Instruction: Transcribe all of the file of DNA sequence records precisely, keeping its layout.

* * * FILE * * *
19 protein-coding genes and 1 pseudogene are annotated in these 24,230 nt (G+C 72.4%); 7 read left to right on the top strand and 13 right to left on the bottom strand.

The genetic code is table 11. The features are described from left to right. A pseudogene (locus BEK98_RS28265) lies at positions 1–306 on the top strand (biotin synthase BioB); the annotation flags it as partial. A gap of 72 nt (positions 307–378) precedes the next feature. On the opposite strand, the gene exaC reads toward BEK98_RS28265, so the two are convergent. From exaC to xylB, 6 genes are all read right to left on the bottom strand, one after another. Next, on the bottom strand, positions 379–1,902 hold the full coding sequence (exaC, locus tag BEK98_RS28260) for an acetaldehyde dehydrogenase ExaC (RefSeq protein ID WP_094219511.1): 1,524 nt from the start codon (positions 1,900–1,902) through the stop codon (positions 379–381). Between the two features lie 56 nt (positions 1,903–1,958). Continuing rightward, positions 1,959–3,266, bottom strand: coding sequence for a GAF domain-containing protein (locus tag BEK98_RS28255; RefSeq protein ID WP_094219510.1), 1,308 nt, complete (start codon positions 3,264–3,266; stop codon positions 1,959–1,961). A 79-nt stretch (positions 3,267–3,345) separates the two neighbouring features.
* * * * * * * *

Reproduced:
19 protein-coding genes and 1 pseudogene are annotated in these 24,230 nt (G+C 72.4%); 7 read left to right on the top strand and 13 right to left on the bottom strand.

The genetic code is table 11. The features are described from left to right. A pseudogene (locus BEK98_RS28265) lies at positions 1–306 on the top strand (biotin synthase BioB); the annotation flags it as partial. A gap of 72 nt (positions 307–378) precedes the next feature. On the opposite strand, the gene exaC reads toward BEK98_RS28265, so the two are convergent. From exaC to xylB, 6 genes are all read right to left on the bottom strand, one after another. Next, on the bottom strand, positions 379–1,902 hold the full coding sequence (exaC, locus tag BEK98_RS28260) for an acetaldehyde dehydrogenase ExaC (RefSeq protein ID WP_094219511.1): 1,524 nt from the start codon (positions 1,900–1,902) through the stop codon (positions 379–381). Between the two features lie 56 nt (positions 1,903–1,958). Continuing rightward, positions 1,959–3,266, bottom strand: coding sequence for a GAF domain-containing protein (locus tag BEK98_RS28255; RefSeq protein ID WP_094219510.1), 1,308 nt, complete (start codon positions 3,264–3,266; stop codon positions 1,959–1,961). A 79-nt stretch (positions 3,267–3,345) separates the two neighbouring features.